Adding a Second Car Battery for High Performance Audio

Tokyo Auto Salon 2015
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Question: Can High Performance Car Audio Benefit From a Second Battery?

I want to add a second battery or something so that I have more power to run my high performance audio equipment, but I’m not sure how to go about it. What kind of options do I have, and what do you think is the best way to add extra backup power for a really high end car audio setup like mine?

Powering Performance Car Audio Systems

If you want to add some extra juice to run your performance audio equipment, you have two basic options. The first option is to ditch your OEM battery for the biggest, highest capacity battery that will fit in the available space. This is the easiest solution, and it’s typically good enough for most situations.

The other option is to replace your single battery with matched brand new batteries or add a deep cycle backup. This is more complicated, but it can potentially give you even more reserve amperage, and it has the added advantage of allowing you to install the second battery close to your amplifier.

Of course, it's also important to remember that there are situations where a stiffening cap or a high output alternator will be a better idea than an extra battery. Adding a second battery is a good idea if you want to be able to run your car audio system longer when the engine is off, but it won't do you any good when the engine is actually running.

High Performance Batteries for High Performance Audio

Since you’re in the market for more power for your performance audio equipment, what you’re really looking for is more reserve capacity. Batteries all have a number of different ratings, but two of the important ones are cranking amps and reserve capacity.

Cranking amps refers to how much amperage the battery can provide at one time under a heavy load, i.e. when you are cranking the engine, and reserve capacity, usually given in ampere hours, refers to what the battery can deliver over an extended amount of time. That means you’re looking for a high performance battery that offers a lot of reserve capacity.

Depending on what car you’re driving, you may or may not have some extra space to work with where your battery is concerned. As long as a replacement battery physically fits into the allotted space, and you can safely strap it down, it’s perfectly fine to replace an OEM battery with an aftermarket one that has a significantly larger reserve capacity.

If you have space for a bigger battery, then that's the simplest option. Replacing a small OEM battery with a larger capacity one is basically just a matter of pulling the old battery, putting the new one in, and hooking up the battery cables. It doesn't get any easier than that.

Second Batteries for High Performance Audio

The other way to add extra reserve battery capacity is to actually add a second battery. In this case, you’re typically going to get the best results by ditching your existing battery and putting in two, brand new, matched batteries. They don’t have to be the same group as the original battery, but they should be the same group (and same production date) as each other. This is essentially just to ensure that one battery doesn’t end up getting overworked, which can lead to a shortened life expectancy.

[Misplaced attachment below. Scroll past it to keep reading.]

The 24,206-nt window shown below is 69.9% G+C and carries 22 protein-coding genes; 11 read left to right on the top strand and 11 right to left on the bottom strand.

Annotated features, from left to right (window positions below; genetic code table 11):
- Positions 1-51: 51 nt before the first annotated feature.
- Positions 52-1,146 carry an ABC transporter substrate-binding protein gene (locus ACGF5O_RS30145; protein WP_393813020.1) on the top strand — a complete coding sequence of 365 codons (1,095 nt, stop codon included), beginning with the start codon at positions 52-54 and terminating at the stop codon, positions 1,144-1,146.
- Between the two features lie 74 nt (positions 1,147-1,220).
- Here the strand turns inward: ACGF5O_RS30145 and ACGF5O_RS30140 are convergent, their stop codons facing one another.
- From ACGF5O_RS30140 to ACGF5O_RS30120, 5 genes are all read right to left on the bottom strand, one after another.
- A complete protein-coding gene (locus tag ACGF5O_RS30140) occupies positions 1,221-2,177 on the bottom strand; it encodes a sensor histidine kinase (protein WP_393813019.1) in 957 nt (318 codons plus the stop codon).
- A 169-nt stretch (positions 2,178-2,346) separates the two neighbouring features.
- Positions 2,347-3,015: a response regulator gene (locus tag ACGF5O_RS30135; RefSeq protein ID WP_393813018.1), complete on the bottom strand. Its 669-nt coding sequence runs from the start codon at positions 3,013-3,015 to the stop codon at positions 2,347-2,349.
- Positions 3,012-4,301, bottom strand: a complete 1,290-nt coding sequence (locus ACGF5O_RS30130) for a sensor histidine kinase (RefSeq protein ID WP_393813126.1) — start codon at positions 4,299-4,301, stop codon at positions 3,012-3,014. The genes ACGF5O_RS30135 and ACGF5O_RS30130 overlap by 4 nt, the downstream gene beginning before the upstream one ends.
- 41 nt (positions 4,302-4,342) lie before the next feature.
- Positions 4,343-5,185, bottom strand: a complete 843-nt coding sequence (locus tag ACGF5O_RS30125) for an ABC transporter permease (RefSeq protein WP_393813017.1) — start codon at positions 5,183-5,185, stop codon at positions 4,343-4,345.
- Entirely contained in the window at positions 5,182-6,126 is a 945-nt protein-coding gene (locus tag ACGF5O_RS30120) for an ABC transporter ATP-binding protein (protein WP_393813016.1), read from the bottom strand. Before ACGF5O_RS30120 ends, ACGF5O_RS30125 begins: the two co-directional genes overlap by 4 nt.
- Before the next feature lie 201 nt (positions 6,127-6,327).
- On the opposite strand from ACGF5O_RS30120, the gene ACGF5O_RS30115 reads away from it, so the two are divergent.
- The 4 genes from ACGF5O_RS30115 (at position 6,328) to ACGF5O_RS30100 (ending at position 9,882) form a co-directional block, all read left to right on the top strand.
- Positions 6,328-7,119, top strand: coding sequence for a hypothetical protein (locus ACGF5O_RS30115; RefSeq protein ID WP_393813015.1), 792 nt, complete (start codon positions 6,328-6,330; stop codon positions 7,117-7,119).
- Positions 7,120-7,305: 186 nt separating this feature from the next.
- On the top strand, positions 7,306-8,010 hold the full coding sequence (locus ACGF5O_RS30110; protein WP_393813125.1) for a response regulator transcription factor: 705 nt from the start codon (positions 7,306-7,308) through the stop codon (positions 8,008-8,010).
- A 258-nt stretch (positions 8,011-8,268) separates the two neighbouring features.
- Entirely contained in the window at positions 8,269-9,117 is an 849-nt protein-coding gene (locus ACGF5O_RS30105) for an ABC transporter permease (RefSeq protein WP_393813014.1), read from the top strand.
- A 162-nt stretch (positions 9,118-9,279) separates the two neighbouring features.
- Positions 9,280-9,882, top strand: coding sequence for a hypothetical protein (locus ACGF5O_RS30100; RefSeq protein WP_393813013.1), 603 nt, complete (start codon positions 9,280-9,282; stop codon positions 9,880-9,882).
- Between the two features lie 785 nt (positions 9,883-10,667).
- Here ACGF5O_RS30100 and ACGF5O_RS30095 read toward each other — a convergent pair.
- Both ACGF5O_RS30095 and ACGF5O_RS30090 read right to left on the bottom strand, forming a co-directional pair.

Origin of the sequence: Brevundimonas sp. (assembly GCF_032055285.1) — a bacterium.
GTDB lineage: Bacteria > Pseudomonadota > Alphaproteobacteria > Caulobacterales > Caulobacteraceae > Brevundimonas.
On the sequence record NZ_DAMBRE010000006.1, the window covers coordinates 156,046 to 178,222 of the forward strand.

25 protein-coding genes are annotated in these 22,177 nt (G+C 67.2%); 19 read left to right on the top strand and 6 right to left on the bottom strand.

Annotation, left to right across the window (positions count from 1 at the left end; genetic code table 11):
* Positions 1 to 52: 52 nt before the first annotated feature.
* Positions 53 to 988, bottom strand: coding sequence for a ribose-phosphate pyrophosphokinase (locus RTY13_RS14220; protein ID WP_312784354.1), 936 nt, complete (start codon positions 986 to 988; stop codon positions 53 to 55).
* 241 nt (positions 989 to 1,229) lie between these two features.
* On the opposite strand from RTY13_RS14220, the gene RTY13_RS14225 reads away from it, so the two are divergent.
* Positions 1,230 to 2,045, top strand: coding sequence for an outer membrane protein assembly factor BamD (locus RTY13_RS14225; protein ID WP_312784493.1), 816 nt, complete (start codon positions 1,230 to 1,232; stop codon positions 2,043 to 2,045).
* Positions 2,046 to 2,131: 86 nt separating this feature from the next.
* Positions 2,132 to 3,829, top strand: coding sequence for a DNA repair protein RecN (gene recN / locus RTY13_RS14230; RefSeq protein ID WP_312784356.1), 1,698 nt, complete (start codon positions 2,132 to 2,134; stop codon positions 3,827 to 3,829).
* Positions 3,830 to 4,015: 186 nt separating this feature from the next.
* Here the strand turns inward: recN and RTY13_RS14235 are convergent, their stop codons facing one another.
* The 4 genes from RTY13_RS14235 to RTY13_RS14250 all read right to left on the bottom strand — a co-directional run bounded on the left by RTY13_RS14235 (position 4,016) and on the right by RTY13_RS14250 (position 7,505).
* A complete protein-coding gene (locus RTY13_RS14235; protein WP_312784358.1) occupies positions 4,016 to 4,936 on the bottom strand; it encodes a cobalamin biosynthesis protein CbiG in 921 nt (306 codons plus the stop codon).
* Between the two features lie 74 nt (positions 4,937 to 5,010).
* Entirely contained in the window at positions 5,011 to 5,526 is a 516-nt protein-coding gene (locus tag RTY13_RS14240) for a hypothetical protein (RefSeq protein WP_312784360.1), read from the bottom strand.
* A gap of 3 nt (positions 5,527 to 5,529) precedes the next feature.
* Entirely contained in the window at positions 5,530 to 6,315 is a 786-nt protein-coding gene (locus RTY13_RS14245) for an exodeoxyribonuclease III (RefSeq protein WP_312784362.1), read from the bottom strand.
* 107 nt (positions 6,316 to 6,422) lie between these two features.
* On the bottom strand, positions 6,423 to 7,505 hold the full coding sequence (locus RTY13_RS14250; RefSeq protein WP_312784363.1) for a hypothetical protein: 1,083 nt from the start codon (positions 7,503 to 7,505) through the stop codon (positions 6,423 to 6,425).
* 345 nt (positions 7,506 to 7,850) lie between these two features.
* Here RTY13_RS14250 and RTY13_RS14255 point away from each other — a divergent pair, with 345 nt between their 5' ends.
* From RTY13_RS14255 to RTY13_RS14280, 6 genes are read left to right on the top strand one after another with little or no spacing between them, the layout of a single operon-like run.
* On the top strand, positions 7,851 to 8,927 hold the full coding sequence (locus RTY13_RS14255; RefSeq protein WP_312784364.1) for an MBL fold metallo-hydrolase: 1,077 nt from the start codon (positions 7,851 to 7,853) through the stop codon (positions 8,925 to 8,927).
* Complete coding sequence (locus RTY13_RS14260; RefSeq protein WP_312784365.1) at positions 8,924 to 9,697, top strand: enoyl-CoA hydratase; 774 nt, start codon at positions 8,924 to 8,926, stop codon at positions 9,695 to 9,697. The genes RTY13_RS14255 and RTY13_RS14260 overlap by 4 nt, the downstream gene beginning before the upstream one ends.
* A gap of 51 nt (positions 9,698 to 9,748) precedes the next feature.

If you’re installing matched batteries, one should go right where the OEM battery was, and the other needs to be wired in parallel. You can install the second battery in the passenger compartment or the trunk, although you need to take precautions if you install it in the passenger compartment.

You can also keep your existing battery and add a deep cycle or marine battery. This option is a little different, because you have to wire it so that you can isolate each battery from the electrical system. The idea is to use the original battery when you're driving, and the bigger deep cycle battery when you're parked. This has the added advantage that you won't ever accidentally leave yourself with too little power to start your car back up.

Whether you swap out for a bigger battery or install a second one, finding a spot with the right horizontal dimensions isn't enough. If the new battery is tall enough to ground out on the hood, you'll have to look for other options.

The Problem With Extra Battery Capacity

Whether you install a high capacity battery, or a second battery wired in parallel, it’s important to remember that you’ll only really see a benefit when the engine is off. That’s when the extra capacity really comes in handy. Whenever the engine is running, the extra battery is just an extra load as far as the alternator is concerned, which can overstress an old (or underpowered) unit.

Depending on the precise issue that you’re trying to address, you may actually be better off with a car audio capacitor than an extra battery. Although stiffening caps typically aren’t the best solution for anyone who actually enters car audio competitions, they can often solve minor problems like headlights that dim during especially loud or bass-heavy music.